Art museums might have losing Mariners to thankon September 29, 2013 @ 10:09 am (Updated: 8:16 pm - 9/29/13 )
From the late 1970s to the mid 1990s, the Mariners functioned as a farm team for better-funded clubs, and a mild diversion at best with a cast that included one-of-a-kind players such as Bill "Cuffs" Caudill, Lenny Randle, Rupert "Rupe" Jones, Gaylord Perry, and Alvin Davis.
All that changed on October 2, 1995 when the M's beat the Angels in a one-game tiebreaker at the Kingdome and headed to the Division Series. The city and the region were electrified that late summer and early autumn to a degree that defies description with mere words. For diehard fans and people who'd ignored the team for years, it defined a brief era that deserves its own permanent exhibit in a history museum.
It's trite to say so, but if you weren't here, it's impossible to accurately convey the excitement and novelty of a contending Seattle team. And you didn't need Twitter or Facebook to keep up with the story, since they didn't exist. The viral buzz around the '95 Mariners was bigger than the Seahawks' Super Bowl campaign in 2005-2006, and it was downright telekinetic. All we had were newspapers, the static-y AM radio, and the brilliant play-by-play and storytelling of the late Dave Niehaus.
That the legendary 1995 Mariners didn't even make it to the World Series is, perhaps, laughable to fans in other parts of the country. But there's no denying that the team's comeback in the Division Series to beat the Yankees is regarded as legendary far beyond the 206, 425, and 360 area codes. Even Edgar Martinez's game-winning hit in the Kingdome that night is iconic enough to be known throughout the world of baseball simply as "The Double."
But now it's 18 years since that magical 1995 effort. Another lackluster baseball season has drawn to a close. Another once-promising manager has moved on. Safeco Field is going on 15 years old. It's been almost three years since Dave Niehaus' microphone went silent. The Sonics basketball team is but a memory, playing under an assumed name in the Witness Protection League along with the Seattle Pilots. At the moment, the Seahawks have rightfully captured the hearts and minds of local sports fans.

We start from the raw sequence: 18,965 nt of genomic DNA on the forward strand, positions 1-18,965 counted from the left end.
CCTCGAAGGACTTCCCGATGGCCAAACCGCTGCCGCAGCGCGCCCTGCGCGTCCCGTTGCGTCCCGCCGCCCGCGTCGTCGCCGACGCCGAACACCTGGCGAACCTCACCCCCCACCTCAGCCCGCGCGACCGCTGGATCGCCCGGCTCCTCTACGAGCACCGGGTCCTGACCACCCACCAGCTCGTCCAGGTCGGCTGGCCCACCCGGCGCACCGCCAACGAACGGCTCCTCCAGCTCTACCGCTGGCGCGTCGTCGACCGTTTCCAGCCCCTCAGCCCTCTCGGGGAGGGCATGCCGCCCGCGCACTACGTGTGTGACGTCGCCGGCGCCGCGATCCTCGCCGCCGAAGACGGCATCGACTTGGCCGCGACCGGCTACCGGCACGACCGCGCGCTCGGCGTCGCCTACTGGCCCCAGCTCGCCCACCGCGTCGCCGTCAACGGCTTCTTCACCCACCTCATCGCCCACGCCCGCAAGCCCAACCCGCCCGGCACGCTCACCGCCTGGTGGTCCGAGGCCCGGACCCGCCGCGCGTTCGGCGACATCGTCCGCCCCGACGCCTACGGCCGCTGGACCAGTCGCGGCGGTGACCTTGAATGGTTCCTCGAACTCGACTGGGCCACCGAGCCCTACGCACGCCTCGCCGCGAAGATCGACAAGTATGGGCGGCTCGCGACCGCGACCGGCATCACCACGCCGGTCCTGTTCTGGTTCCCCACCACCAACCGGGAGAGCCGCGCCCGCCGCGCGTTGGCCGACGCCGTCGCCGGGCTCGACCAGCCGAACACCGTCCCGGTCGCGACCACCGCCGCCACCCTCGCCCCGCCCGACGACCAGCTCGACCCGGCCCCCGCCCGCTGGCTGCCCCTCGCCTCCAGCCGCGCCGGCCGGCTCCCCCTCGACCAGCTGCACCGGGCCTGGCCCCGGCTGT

For a little perspective, it's worth going back to 1970 and the words of Jim Bouton, who pitched for the Pilots for most of their one and only season of Major League Baseball in Seattle in 1969. Bouton published a book called "Ball Four," a now legendary expose of the seedier, seamier side of pro ball. The best parts of "Ball Four" are Bouton's transcriptions of the salty language of the Pilot's manager Joe Shultz and the description of the decrepit old Sicks Stadium along Rainier Avenue. But Bouton also gets a little philosophical about his temporary home, too.
"I enjoyed living in the Great Northwest for most of a season, and I'm sad that Seattle didn't get to keep its franchise," Bouton writes. But, he continues, "a city that seems to care more for its art museums than its ballpark can't be all bad."
That Seattle cared more for its art museums than its crumbling ballpark back in 1969 is undoubtedly true. Heck, it was probably still true in 1994. The '95 Mariners changed all that, of course. But the Seahawks notwithstanding, the last dozen or so baseball seasons have probably given the city's art museums their biggest boost in years.
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